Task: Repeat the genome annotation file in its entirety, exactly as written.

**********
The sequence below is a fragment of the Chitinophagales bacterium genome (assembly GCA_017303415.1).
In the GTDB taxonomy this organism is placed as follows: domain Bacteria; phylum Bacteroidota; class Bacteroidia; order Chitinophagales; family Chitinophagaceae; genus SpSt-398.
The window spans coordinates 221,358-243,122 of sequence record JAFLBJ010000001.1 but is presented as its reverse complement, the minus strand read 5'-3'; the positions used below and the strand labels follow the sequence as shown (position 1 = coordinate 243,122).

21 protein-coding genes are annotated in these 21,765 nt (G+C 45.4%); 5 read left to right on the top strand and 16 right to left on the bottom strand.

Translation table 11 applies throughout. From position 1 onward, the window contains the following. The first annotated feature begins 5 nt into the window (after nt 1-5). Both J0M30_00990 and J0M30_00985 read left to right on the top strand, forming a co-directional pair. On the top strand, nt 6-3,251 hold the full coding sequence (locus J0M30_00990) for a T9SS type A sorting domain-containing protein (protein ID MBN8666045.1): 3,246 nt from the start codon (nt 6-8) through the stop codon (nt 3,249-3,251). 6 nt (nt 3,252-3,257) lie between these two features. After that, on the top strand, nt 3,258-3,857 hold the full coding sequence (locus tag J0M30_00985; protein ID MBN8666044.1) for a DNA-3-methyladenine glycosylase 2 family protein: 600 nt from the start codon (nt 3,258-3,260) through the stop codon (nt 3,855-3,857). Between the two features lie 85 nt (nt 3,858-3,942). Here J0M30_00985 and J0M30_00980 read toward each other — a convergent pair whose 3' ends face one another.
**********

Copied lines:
The sequence below is a fragment of the Chitinophagales bacterium genome (assembly GCA_017303415.1).
In the GTDB taxonomy this organism is placed as follows: domain Bacteria; phylum Bacteroidota; class Bacteroidia; order Chitinophagales; family Chitinophagaceae; genus SpSt-398.
The window spans coordinates 221,358-243,122 of sequence record JAFLBJ010000001.1 but is presented as its reverse complement, the minus strand read 5'-3'; the positions used below and the strand labels follow the sequence as shown (position 1 = coordinate 243,122).

21 protein-coding genes are annotated in these 21,765 nt (G+C 45.4%); 5 read left to right on the top strand and 16 right to left on the bottom strand.

Translation table 11 applies throughout. From position 1 onward, the window contains the following. The first annotated feature begins 5 nt into the window (after nt 1-5). Both J0M30_00990 and J0M30_00985 read left to right on the top strand, forming a co-directional pair. On the top strand, nt 6-3,251 hold the full coding sequence (locus J0M30_00990) for a T9SS type A sorting domain-containing protein (protein ID MBN8666045.1): 3,246 nt from the start codon (nt 6-8) through the stop codon (nt 3,249-3,251). 6 nt (nt 3,252-3,257) lie between these two features. After that, on the top strand, nt 3,258-3,857 hold the full coding sequence (locus tag J0M30_00985; protein ID MBN8666044.1) for a DNA-3-methyladenine glycosylase 2 family protein: 600 nt from the start codon (nt 3,258-3,260) through the stop codon (nt 3,855-3,857). Between the two features lie 85 nt (nt 3,858-3,942). Here J0M30_00985 and J0M30_00980 read toward each other — a convergent pair whose 3' ends face one another.